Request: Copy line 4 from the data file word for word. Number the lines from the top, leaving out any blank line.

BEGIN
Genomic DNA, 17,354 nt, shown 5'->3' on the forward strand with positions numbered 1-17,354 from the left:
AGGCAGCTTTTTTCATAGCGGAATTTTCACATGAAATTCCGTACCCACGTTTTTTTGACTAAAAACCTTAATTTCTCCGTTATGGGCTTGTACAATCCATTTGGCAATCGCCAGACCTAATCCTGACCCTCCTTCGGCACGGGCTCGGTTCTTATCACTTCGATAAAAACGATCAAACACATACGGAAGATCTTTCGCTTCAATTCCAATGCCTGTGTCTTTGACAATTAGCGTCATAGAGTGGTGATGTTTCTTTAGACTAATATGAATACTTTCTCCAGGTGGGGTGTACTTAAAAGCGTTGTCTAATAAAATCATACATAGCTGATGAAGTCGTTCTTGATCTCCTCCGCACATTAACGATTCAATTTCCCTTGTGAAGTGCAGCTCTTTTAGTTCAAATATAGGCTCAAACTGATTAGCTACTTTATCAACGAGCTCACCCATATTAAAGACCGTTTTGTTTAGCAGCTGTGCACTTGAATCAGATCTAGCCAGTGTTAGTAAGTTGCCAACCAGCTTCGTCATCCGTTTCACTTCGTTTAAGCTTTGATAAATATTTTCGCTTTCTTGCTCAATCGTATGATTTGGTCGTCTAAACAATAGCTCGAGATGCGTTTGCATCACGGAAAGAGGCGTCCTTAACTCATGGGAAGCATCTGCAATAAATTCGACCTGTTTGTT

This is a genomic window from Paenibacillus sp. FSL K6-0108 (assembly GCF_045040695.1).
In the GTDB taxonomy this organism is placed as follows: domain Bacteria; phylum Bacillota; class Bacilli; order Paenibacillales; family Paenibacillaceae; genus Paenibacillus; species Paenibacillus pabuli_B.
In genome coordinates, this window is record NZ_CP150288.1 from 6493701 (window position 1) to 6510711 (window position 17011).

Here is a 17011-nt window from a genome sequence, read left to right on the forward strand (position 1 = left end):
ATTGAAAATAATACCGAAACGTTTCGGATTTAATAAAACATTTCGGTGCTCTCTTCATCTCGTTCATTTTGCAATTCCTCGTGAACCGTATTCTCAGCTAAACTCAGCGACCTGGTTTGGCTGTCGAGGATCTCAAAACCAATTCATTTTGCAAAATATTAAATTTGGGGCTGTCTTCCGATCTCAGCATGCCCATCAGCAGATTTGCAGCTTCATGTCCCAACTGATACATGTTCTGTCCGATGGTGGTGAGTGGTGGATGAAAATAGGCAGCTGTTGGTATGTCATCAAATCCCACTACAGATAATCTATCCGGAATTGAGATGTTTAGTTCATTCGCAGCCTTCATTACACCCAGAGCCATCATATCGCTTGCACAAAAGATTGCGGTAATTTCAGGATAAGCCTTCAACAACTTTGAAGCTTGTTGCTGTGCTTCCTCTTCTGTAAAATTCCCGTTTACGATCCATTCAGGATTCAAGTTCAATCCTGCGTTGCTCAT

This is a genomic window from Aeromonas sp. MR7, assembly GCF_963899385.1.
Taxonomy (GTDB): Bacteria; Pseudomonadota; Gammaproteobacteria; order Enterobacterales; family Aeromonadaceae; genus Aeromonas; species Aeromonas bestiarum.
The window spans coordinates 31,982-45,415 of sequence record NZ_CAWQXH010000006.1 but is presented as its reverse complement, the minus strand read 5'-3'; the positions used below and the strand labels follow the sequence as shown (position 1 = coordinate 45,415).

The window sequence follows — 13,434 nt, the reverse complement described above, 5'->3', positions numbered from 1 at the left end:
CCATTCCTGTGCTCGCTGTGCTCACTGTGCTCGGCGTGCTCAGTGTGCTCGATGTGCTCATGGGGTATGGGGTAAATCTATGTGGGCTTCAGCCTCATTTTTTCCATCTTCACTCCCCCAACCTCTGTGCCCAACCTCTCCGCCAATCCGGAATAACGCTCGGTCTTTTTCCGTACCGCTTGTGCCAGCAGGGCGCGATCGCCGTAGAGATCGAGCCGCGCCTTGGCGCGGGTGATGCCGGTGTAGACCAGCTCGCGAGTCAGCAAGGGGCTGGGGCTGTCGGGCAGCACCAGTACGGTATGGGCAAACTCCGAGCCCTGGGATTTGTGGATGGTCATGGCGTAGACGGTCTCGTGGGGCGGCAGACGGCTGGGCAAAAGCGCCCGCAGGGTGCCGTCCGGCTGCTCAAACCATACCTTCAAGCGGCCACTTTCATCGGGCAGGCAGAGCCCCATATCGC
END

In the GTDB taxonomy this organism is placed as follows: domain Bacteria; phylum Bacillota; class Bacilli; order Paenibacillales; family Paenibacillaceae; genus Paenibacillus; species Paenibacillus pabuli_B.